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An analysis of self-reported allergy risk and post-COVID-19 vaccination incidents — such as hives and angioedema — among the employees of a large medical system suggests these kinds of adverse reactions can be managed and may tend to lessen in severity with second doses.
The prospective study was conducted by Lily Li, MD, and colleagues and was published online October 26 in JAMA Network Open. The authors are affiliated with Mass General Brigham (formerly known as Partners HealthCare System), a Harvard-affiliated system that comprises 16 healthcare institutions in the northeastern United States.
The study included 52,998 Mass General Brigham employees who had received either the Moderna or the Pfizer-BioNTech vaccine. Of these, 51,706 participants (97.6%) recieved two doses; 474 participants (0.9%) reported having a history of high-risk allergy.
The risk for self-reported severe allergic reactions during the 3 days after vaccination was 1.3% among employees with a high-risk allergy history and 0.3% among those without such a history, the investigators report. High-risk allergy history was thus associated with an increased risk for severe allergic reactions after mRNA COVID-19 vaccination (relative risk, 4.96; 95% CI, 2.20 – 11.19; adjusted relative risk, 5.20; 95% CI, 2.30 – 11.75).
Cases of allergic symptoms lessened after the second shot, and severe reactions were rarely seen, Li and colleagues write.
“The overall results of the study point to the safety in general from an allergic standpoint for both of the mRNA vaccines,” Li told Medscape Medical News in an interview.
Li and colleagues used data that had already been collected in connection with the administration of the COVID-19 shots.
Mass General Brigham had its employees complete a prevaccination allergy risk assessment, either online, by telephone, or in person. For employees who reported no history of a severe allergic reaction, there was a standard 15-minute observation period after administration of the vaccines. For those who had reported any history of a severe allergic reaction to an injectable medication, vaccine, or other allergen, such as to latex or to some type of food, the observation period was doubled to 30 minutes.
The authors note that the study is limited by the fact that it focuses on healthcare employees from one geographic region, so the findings may not be generalizable to other groups.
“However, given the thousands of individuals who were included in this study, the findings remain informative and highly relevant as mRNA booster vaccinations begin,” they write.
The investigators note how concerns about potential allergic reactions had hampered use of vaccines during the H1N1 influenza A pandemic of 2009–2010. During that pandemic, concerns were raised about the safety of administering egg-containing immunizations to people with egg allergies. This “played a role in global vaccine hesitancy,” Li and colleagues write.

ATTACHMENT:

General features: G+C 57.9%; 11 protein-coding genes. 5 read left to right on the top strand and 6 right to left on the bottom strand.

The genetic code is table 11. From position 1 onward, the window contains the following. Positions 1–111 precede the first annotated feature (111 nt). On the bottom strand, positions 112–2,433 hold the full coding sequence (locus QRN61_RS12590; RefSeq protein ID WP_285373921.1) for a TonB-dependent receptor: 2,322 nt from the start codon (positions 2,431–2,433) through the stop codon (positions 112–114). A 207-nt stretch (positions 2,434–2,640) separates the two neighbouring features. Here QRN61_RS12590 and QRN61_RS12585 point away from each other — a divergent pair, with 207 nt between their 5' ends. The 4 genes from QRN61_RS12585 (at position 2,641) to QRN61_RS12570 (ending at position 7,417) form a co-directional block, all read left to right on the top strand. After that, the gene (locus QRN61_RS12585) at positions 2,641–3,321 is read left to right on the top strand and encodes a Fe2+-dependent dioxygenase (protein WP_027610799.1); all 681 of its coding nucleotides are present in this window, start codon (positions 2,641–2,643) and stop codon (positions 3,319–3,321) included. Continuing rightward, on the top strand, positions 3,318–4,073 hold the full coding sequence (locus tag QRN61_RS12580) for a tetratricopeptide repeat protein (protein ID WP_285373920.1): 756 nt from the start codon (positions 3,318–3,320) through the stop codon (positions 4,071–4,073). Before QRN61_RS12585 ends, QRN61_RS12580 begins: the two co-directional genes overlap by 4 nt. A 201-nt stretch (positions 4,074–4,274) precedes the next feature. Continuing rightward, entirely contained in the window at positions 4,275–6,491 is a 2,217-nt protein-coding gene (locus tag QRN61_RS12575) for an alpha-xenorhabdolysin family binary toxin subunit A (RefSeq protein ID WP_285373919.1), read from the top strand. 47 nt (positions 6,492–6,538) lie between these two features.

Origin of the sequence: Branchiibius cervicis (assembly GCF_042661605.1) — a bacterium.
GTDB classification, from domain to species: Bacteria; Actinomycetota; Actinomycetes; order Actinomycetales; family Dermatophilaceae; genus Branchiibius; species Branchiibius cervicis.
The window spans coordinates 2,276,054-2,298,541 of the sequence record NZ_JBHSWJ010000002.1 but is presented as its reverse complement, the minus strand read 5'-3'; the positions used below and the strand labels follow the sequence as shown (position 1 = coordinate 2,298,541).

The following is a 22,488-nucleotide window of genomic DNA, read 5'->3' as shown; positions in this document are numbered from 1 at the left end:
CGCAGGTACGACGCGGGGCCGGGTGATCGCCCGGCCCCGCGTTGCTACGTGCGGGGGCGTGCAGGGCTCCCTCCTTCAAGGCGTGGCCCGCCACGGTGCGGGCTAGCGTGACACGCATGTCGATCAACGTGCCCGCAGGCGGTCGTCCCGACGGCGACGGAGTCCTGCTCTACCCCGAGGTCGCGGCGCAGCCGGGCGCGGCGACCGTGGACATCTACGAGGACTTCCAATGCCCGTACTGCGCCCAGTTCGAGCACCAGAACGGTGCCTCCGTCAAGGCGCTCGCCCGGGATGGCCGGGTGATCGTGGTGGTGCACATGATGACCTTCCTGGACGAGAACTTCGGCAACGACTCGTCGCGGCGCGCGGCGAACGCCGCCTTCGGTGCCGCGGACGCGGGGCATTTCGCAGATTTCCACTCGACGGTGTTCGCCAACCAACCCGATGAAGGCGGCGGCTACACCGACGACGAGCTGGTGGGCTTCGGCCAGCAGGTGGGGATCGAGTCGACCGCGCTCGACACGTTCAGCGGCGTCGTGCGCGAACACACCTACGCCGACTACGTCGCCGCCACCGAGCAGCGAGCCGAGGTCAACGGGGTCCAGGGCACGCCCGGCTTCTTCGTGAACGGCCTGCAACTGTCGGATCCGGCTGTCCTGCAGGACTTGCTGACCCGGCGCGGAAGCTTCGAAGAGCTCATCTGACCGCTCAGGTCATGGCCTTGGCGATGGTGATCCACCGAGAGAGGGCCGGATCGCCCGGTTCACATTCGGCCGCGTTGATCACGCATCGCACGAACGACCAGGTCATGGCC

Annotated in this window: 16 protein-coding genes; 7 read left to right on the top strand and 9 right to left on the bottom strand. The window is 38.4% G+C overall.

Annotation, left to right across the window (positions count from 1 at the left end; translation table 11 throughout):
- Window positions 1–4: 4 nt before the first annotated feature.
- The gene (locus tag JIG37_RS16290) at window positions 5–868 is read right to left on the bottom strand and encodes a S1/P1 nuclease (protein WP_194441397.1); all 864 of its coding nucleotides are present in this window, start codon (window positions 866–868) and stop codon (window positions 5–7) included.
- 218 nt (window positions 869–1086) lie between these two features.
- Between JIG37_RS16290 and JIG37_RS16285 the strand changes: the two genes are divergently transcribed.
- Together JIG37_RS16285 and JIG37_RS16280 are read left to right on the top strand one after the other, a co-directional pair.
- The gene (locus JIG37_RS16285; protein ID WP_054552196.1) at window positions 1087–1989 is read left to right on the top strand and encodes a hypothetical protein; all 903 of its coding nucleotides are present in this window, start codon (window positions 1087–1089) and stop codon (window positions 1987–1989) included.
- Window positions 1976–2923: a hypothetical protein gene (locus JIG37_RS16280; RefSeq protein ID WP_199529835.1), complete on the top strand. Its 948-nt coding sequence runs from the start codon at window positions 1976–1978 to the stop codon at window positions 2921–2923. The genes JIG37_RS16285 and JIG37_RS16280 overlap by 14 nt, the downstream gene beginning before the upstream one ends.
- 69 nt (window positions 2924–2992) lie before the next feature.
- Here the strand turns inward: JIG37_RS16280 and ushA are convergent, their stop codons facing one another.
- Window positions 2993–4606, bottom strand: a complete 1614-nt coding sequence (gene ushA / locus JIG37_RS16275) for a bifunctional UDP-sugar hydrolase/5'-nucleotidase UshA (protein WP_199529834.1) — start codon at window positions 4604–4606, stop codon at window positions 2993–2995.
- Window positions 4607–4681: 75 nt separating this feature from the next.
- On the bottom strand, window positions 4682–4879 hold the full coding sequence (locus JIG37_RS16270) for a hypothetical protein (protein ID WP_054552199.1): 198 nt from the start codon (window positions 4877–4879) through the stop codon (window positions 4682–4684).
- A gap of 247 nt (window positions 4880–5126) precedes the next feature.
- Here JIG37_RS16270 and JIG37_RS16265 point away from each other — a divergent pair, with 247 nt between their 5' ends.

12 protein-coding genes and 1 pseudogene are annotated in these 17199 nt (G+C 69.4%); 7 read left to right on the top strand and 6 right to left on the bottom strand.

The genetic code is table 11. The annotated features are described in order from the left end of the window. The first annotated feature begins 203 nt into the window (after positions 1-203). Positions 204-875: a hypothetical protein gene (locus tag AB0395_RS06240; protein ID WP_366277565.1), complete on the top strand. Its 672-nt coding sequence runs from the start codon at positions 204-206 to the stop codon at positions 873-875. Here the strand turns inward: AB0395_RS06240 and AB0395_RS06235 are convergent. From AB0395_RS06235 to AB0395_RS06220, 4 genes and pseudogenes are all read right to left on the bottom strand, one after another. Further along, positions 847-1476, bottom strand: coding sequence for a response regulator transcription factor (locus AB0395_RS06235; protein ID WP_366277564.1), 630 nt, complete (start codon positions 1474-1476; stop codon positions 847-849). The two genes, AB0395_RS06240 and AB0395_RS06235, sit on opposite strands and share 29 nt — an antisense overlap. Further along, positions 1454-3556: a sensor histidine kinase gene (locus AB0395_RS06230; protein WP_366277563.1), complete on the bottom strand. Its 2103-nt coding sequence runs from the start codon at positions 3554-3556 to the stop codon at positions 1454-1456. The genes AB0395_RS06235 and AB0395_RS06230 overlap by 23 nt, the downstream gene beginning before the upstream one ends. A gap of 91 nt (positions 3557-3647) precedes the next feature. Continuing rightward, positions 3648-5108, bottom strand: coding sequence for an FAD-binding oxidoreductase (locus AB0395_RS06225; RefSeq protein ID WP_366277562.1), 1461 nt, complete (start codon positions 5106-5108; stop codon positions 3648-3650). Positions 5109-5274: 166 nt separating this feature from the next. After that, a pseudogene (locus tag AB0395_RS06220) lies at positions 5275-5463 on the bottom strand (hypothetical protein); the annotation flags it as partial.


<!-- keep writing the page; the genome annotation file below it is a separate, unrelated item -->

“A large body of evidence subsequently emerged that indicated inactivated influenza vaccine to be safe for those with an egg allergy, and current national and international guidelines now recommend the administration of influenza vaccine to individuals with an egg allergy of any severity,” they write.
At the request of Medscape Medical News, Michael Ganio, PharmD, senior director of pharmacy practice and quality at the American Society of Health-System Pharmacists (ASHP), reviewed the article by Li and colleagues. He said that because of the size of the study population, it provides insight into how known risk factors may contribute to reactions to the vaccines and that the study in general increases confidence in these shots.
But Ganio also noted that many of the Mass General Brigham employees who reported having no previous history of allergic reactions experienced one after receiving the vaccines.
Of the 52,524 employees who did not report having high-risk allergies, 964 experienced allergic symptoms to an initial dose. Of those, 62 experienced a severe reaction.
Of this group of 964 who experienced allergic symptoms, 908 received a second dose. Of those who received a second dose, 110 had allergic symptoms. One reaction was severe.
With the second dose, there were 938 cases of allergic symptoms among the 50,353 people who did not have a history of allergic reactions and who had not experienced one after an initial dose.
These results underscore the importance of monitoring patients for 15 or 30 minutes after they receive their shots, Ganio said.
“Just because you don’t have a history doesn’t mean you aren’t susceptible to having a reaction,” Ganio said. In the study, there “was a higher percentage for people who had a previous history, but that doesn’t mean that it can’t happen in others too.”
Li received grant support from the National Institute of Allergy and Infectious Diseases. Her co-authors have received research funding from Massachusetts General Hospital and the National Institute of Allergy and Infectious Diseases. Several authors have financial relationships with industry, which are listed in the original article.
JAMA Netw Open. Published online October 26, 2021. Full text
Kerry Dooley Young is a freelance journalist based in Washington, DC. She is the core topic leader on patient safety issues for the Association of Health Care Journalists. Young earlier covered health policy and the federal budget for Congressional Quarterly/CQ Roll Call and the pharmaceutical industry and the Food and Drug Administration for Bloomberg. Follow her on Twitter at @kdooleyyoung.
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